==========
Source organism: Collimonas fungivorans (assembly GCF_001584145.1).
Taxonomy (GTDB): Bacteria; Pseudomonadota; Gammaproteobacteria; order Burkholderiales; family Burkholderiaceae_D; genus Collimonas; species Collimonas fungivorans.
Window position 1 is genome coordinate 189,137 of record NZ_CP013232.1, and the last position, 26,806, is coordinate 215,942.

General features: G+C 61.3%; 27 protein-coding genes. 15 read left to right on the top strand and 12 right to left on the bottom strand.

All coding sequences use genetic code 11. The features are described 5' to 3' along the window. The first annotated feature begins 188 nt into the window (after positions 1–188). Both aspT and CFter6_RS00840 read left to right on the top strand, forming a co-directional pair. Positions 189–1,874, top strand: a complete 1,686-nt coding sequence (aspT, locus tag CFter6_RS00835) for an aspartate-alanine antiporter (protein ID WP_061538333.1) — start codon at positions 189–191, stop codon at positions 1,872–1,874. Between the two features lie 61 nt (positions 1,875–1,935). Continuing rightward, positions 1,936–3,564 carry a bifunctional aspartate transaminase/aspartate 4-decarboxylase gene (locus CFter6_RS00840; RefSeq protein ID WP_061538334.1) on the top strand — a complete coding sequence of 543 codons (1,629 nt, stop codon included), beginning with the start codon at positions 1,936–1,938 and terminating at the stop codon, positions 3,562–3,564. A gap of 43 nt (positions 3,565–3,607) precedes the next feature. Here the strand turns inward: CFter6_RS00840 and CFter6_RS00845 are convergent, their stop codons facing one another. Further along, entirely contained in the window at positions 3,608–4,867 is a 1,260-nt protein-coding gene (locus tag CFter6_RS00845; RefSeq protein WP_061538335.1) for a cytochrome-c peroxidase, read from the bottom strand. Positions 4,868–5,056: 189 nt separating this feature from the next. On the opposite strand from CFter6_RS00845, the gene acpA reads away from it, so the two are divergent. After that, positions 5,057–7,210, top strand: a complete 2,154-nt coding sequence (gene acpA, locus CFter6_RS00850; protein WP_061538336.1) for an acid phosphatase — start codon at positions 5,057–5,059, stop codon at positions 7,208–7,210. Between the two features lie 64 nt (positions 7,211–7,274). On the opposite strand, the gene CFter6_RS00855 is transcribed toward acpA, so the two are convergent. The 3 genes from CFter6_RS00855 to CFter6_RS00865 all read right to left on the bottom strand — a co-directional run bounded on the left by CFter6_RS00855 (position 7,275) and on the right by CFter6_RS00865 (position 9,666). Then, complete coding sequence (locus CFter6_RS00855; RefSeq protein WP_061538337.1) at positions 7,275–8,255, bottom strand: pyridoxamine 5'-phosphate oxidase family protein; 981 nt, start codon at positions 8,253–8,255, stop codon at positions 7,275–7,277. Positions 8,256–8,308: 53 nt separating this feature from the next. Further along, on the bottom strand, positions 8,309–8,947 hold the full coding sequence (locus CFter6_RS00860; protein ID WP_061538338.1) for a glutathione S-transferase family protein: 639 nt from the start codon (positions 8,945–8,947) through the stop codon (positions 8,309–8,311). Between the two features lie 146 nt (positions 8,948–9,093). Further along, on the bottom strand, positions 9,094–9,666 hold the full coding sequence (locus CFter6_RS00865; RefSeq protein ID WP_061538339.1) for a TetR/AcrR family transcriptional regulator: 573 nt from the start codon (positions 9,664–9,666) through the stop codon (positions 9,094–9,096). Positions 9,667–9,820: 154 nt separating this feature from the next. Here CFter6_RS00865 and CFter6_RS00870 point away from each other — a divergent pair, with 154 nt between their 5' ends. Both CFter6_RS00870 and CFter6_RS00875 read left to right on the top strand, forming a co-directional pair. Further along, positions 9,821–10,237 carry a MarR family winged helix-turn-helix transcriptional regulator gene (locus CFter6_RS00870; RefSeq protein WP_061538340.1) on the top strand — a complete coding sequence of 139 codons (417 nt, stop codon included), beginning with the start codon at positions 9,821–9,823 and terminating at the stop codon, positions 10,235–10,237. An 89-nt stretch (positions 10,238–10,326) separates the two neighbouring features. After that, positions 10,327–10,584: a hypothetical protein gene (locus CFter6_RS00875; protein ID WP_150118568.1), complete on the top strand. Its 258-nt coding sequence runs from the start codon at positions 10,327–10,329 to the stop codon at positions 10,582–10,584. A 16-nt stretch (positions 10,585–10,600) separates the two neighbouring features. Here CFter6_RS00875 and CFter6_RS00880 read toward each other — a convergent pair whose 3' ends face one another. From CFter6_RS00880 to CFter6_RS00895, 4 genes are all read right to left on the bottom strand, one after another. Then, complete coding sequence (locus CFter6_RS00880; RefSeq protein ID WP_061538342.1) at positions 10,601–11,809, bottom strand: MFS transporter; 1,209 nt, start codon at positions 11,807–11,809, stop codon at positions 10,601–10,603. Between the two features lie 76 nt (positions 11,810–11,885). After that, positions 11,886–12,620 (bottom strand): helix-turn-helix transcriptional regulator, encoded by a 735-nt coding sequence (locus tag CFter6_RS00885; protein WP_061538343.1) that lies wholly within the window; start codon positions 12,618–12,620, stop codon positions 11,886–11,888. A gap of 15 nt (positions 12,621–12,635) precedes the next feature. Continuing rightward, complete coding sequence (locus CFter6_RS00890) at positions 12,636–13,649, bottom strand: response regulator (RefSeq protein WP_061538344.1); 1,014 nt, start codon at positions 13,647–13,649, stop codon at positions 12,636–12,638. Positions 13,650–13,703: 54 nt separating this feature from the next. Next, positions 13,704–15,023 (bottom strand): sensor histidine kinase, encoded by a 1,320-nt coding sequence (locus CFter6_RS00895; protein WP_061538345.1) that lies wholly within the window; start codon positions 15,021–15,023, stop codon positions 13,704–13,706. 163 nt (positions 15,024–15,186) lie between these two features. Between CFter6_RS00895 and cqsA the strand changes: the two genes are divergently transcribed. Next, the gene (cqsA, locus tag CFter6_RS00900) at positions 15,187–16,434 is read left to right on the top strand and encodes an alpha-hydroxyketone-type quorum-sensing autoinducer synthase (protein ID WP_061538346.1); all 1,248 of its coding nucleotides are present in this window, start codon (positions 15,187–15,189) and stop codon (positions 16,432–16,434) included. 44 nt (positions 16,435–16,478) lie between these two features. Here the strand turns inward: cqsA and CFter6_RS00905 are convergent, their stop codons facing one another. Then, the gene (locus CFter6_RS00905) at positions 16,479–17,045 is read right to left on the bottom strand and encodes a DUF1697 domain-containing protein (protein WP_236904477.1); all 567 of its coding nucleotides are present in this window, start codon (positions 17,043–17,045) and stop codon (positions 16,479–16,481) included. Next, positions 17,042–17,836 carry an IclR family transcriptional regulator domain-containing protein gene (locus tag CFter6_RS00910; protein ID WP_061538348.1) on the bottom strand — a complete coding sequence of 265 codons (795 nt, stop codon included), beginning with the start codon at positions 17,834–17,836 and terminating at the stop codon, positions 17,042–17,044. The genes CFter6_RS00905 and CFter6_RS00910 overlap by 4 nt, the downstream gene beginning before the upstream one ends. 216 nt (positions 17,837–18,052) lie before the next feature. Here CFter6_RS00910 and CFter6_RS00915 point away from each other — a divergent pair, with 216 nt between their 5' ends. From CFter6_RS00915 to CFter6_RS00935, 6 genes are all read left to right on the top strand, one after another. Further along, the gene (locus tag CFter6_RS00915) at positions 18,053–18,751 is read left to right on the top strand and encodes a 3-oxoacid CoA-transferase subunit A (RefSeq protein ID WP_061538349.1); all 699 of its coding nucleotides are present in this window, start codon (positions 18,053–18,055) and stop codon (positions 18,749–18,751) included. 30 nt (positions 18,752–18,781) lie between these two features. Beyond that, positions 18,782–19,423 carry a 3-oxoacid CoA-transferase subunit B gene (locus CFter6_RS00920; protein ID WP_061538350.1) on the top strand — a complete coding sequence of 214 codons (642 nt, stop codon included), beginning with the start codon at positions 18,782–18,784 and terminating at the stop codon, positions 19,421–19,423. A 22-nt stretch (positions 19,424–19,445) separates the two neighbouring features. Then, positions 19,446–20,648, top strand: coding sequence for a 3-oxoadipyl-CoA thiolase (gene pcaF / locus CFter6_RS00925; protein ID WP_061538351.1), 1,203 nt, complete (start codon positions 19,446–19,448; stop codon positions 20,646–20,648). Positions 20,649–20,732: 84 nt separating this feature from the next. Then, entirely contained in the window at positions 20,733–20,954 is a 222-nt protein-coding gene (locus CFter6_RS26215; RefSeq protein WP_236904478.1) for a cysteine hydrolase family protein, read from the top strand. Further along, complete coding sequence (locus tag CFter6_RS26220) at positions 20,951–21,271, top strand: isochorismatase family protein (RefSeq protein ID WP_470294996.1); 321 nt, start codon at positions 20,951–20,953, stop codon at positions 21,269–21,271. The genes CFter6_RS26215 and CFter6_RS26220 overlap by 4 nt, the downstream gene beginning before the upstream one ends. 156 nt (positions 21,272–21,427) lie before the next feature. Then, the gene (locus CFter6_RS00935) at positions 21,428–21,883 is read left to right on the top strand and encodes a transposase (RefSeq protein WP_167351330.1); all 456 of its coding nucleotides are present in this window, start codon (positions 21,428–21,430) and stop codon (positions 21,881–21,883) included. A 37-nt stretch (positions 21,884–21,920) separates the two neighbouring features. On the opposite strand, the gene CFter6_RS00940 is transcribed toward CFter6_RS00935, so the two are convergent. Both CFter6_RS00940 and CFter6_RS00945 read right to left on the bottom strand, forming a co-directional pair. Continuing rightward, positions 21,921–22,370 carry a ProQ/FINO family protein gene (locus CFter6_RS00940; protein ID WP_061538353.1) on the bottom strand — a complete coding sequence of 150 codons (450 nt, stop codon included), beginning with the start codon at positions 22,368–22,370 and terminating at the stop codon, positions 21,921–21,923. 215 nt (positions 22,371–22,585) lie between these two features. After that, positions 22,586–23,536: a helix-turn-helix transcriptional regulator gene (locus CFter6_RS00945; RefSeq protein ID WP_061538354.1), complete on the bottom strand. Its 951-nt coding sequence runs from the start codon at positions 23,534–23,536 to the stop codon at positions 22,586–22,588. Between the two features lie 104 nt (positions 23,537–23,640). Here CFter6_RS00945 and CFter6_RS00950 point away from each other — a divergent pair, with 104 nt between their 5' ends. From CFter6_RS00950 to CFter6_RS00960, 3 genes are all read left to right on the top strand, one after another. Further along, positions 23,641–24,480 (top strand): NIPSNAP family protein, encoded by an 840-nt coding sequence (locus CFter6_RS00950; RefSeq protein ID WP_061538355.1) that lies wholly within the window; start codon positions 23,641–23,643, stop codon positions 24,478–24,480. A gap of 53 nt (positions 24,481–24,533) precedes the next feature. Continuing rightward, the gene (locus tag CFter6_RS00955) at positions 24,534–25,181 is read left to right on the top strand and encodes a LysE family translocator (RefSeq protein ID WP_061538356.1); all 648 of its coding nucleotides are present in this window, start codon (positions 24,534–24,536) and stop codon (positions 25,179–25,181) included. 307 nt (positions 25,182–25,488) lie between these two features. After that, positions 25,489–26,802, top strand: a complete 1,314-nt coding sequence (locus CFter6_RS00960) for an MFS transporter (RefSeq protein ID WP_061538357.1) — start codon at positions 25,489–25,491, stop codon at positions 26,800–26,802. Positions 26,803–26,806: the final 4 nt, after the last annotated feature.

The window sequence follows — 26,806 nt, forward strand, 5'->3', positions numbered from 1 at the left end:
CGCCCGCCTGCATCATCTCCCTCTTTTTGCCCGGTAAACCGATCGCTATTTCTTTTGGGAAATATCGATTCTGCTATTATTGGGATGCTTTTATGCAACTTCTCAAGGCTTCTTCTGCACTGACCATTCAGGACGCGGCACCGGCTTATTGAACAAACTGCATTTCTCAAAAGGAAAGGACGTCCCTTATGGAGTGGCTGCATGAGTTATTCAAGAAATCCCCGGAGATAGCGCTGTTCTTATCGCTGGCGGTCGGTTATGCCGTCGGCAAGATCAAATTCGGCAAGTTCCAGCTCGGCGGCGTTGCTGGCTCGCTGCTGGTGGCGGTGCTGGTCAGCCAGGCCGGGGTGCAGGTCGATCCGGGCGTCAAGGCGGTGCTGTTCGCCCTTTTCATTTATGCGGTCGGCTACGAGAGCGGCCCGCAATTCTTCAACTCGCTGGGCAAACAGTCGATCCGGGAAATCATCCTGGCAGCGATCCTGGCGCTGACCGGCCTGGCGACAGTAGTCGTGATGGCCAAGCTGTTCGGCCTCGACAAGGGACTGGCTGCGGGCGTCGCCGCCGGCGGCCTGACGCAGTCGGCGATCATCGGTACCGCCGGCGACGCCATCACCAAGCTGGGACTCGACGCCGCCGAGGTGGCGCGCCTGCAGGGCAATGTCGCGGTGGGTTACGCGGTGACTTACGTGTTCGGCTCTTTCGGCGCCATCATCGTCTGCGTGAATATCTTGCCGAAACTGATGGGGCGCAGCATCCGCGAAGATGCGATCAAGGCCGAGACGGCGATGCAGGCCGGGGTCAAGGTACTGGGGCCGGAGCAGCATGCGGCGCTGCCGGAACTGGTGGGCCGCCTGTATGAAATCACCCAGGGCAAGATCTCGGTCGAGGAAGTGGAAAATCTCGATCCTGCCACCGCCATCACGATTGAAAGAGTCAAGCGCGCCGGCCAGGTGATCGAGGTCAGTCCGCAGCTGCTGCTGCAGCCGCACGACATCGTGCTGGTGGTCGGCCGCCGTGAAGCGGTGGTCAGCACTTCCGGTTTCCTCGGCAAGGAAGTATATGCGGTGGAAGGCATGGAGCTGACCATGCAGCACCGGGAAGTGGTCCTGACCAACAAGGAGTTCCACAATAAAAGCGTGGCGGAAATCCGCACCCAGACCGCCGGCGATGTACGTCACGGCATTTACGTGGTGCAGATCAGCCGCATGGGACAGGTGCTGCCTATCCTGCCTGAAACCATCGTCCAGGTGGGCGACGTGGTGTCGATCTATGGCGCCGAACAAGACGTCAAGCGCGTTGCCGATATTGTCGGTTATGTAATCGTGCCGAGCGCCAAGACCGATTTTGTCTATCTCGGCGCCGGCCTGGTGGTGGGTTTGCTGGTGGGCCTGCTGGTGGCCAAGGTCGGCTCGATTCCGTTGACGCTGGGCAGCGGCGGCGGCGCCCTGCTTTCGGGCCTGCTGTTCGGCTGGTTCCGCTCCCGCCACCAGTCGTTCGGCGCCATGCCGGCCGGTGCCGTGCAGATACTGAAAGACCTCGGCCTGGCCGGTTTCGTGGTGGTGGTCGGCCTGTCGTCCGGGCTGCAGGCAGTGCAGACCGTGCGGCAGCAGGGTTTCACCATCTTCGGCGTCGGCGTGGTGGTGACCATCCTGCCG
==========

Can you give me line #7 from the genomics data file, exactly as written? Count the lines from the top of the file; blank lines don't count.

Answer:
CGCCCGCCTGCATCATCTCCCTCTTTTTGCCCGGTAAACCGATCGCTATTTCTTTTGGGAAATATCGATTCTGCTATTATTGGGATGCTTTTATGCAACTTCTCAAGGCTTCTTCTGCACTGACCATTCAGGACGCGGCACCGGCTTATTGAACAAACTGCATTTCTCAAAAGGAAAGGACGTCCCTTATGGAGTGGCTGCATGAGTTATTCAAGAAATCCCCGGAGATAGCGCTGTTCTTATCGCTGGCGGTCGGTTATGCCGTCGGCAAGATCAAATTCGGCAAGTTCCAGCTCGGCGGCGTTGCTGGCTCGCTGCTGGTGGCGGTGCTGGTCAGCCAGGCCGGGGTGCAGGTCGATCCGGGCGTCAAGGCGGTGCTGTTCGCCCTTTTCATTTATGCGGTCGGCTACGAGAGCGGCCCGCAATTCTTCAACTCGCTGGGCAAACAGTCGATCCGGGAAATCATCCTGGCAGCGATCCTGGCGCTGACCGGCCTGGCGACAGTAGTCGTGATGGCCAAGCTGTTCGGCCTCGACAAGGGACTGGCTGCGGGCGTCGCCGCCGGCGGCCTGACGCAGTCGGCGATCATCGGTACCGCCGGCGACGCCATCACCAAGCTGGGACTCGACGCCGCCGAGGTGGCGCGCCTGCAGGGCAATGTCGCGGTGGGTTACGCGGTGACTTACGTGTTCGGCTCTTTCGGCGCCATCATCGTCTGCGTGAATATCTTGCCGAAACTGATGGGGCGCAGCATCCGCGAAGATGCGATCAAGGCCGAGACGGCGATGCAGGCCGGGGTCAAGGTACTGGGGCCGGAGCAGCATGCGGCGCTGCCGGAACTGGTGGGCCGCCTGTATGAAATCACCCAGGGCAAGATCTCGGTCGAGGAAGTGGAAAATCTCGATCCTGCCACCGCCATCACGATTGAAAGAGTCAAGCGCGCCGGCCAGGTGATCGAGGTCAGTCCGCAGCTGCTGCTGCAGCCGCACGACATCGTGCTGGTGGTCGGCCGCCGTGAAGCGGTGGTCAGCACTTCCGGTTTCCTCGGCAAGGAAGTATATGCGGTGGAAGGCATGGAGCTGACCATGCAGCACCGGGAAGTGGTCCTGACCAACAAGGAGTTCCACAATAAAAGCGTGGCGGAAATCCGCACCCAGACCGCCGGCGATGTACGTCACGGCATTTACGTGGTGCAGATCAGCCGCATGGGACAGGTGCTGCCTATCCTGCCTGAAACCATCGTCCAGGTGGGCGACGTGGTGTCGATCTATGGCGCCGAACAAGACGTCAAGCGCGTTGCCGATATTGTCGGTTATGTAATCGTGCCGAGCGCCAAGACCGATTTTGTCTATCTCGGCGCCGGCCTGGTGGTGGGTTTGCTGGTGGGCCTGCTGGTGGCCAAGGTCGGCTCGATTCCGTTGACGCTGGGCAGCGGCGGCGGCGCCCTGCTTTCGGGCCTGCTGTTCGGCTGGTTCCGCTCCCGCCACCAGTCGTTCGGCGCCATGCCGGCCGGTGCCGTGCAGATACTGAAAGACCTCGGCCTGGCCGGTTTCGTGGTGGTGGTCGGCCTGTCGTCCGGGCTGCAGGCAGTGCAGACCGTGCGGCAGCAGGGTTTCACCATCTTCGGCGTCGGCGTGGTGGTGACCATCCTGCCG